Yesterday was one of the darkest days in Pakistani aviation history. A Pakistan International Airlines flight PK661, enroute from Chitral to Islamabad crashed in Abbotabad on December 7th 2016.
All 47 lives of the people onboard were lost. Amongst those were those of Junaid Jamshed (former pop culture icon turned televangelist), DCO Chitral and numerous others.
Given the reputation that PIA enjoys with the Pakistani populace, and the hyperventilating media frenzy that followed the tragic plane crash yesterday, the national carrier finds itself under an unflattering spotlight. The kind of spotlight that will not go away anytime soon.
JJ factor alone can hurt the airline bad
PIA has always been thought of as a mismanaged entity, with losses and endemic corruption being par for the course for the national airline. But during the last year and under a new management, it was doing more than its bit to revamp its negative image in the eyes of its countrymen and women.
It went on a PR charm offensive, rolling out the Premier service, the induction of new planes in its fleet, discounted fares and so much more.
Unfortunately, after yesterday’s crash, irrespective of the probable causes, PIA is in for a tough time.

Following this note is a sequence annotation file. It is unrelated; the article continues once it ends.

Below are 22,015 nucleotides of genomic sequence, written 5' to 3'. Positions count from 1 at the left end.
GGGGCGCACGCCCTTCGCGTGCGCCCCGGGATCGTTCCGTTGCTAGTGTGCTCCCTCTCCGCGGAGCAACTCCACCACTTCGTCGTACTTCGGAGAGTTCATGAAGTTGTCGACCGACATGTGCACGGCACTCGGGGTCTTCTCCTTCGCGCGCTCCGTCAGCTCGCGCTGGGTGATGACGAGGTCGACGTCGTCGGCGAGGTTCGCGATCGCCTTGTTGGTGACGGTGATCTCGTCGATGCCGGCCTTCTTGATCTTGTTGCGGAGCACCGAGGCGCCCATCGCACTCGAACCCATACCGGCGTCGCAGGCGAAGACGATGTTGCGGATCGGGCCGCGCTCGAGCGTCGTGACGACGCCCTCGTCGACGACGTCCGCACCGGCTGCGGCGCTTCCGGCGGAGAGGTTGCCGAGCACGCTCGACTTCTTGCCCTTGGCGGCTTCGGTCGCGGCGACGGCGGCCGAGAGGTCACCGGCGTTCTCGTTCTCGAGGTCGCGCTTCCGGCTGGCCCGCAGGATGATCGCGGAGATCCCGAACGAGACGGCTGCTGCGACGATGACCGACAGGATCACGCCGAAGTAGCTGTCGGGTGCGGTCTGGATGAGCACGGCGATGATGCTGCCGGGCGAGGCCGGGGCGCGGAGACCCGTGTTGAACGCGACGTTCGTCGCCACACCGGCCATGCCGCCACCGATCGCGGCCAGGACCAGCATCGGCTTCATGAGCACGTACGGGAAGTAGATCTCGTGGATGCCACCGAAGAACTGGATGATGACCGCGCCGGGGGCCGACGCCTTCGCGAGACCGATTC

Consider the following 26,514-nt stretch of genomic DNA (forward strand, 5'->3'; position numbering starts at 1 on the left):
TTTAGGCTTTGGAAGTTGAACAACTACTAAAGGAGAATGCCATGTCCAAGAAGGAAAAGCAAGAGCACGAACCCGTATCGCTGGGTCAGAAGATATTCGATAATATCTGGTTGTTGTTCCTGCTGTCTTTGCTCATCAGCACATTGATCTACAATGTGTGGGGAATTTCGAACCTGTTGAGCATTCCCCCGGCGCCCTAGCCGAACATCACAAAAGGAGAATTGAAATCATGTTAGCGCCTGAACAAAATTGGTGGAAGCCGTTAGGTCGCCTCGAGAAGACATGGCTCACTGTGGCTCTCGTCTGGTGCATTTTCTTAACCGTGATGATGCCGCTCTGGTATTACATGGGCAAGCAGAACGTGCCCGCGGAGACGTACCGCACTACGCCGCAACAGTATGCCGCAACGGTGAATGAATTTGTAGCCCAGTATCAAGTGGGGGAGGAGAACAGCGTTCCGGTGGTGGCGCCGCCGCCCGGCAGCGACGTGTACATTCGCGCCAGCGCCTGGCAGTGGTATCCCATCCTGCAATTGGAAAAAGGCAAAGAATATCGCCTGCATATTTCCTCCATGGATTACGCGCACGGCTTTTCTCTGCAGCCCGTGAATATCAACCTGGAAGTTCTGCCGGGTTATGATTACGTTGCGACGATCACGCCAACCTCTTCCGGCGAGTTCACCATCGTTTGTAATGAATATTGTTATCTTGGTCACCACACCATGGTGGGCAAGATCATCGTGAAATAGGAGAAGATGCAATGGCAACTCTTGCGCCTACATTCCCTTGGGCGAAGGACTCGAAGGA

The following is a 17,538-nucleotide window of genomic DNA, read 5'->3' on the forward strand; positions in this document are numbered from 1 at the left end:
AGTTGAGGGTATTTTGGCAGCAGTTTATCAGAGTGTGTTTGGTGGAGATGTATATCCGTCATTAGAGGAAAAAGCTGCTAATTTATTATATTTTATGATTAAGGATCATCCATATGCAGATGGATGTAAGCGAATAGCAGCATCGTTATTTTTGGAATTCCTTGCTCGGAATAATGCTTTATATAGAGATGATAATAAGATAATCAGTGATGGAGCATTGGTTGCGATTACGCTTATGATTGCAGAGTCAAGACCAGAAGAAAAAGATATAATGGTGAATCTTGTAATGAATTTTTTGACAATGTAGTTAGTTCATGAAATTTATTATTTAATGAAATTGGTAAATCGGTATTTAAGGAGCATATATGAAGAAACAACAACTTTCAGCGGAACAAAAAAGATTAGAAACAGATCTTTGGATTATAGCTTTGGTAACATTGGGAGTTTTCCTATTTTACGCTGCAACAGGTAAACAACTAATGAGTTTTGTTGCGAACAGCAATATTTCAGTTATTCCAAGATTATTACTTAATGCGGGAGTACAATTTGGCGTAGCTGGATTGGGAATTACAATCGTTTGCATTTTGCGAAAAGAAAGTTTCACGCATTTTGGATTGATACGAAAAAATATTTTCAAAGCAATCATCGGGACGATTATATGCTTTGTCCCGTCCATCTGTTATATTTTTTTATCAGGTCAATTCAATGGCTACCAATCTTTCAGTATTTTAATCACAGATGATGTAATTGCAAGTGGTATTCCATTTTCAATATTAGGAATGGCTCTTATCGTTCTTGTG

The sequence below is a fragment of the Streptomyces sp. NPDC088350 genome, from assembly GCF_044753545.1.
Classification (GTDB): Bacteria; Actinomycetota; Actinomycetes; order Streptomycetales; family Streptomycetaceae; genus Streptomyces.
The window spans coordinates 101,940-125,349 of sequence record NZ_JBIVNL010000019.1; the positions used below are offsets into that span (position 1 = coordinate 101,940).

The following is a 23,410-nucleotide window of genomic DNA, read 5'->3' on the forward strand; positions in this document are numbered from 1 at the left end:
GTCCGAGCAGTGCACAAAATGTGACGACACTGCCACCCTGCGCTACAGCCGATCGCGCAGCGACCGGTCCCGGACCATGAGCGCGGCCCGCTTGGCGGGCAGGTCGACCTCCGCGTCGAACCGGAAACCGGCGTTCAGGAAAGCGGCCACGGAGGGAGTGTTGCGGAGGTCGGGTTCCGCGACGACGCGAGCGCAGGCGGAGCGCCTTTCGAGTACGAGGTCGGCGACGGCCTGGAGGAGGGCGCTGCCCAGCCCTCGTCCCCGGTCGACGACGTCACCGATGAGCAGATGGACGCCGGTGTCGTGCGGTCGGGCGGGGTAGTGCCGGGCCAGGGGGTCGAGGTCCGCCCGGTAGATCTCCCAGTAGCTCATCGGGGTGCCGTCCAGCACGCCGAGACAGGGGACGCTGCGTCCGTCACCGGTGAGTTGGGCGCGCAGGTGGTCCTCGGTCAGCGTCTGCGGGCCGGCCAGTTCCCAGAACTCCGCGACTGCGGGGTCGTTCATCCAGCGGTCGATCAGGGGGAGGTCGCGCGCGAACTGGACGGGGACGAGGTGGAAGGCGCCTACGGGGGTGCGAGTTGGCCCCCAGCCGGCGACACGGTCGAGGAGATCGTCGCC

Just think about how many people could think thrice, not twice, when travelling with the national carrier now. The unfortunate deaths of high-profile personalities have further burrowed into our collective consciousness. Seeing as how Junaid Jamshed was beloved by Pakistanis from all walks of life, the JJ factor alone can hurt the airline bad.
In this world where social media has amplified our biases and analysis, it is difficult to discount the rock-bottom body blow that PIA received yesterday.
According to the Flight Safety Foundation:
Lets put the following data into simpler terms.
- During the years 1985-1999, PIA saw worrying 26 incidents.
- Fast forward to 2000-2014, the national airline saw 37 unfortunate incidents involving its aircraft.
- In short, the numbers 37 and 26 represent the number of incidents per 1 trillion seat kms with PIA.
- That’s an increase of 42% in incidents involving PIA aircrafts.
Granted that the data doesn’t take into account the last two years, but it is a worrisome prospect nonetheless. Given how PIA is one of the most preferred budget airlines offerings in Pakistan, the stage is set for other players to fly in and capitalize on PIA’s woes.
Will PIA recover from the PK661 tragedy? Or will it face tough times ahead as competitors with better safety records steal its marketshare amongst Pakistani travelers? Share your thoughts below.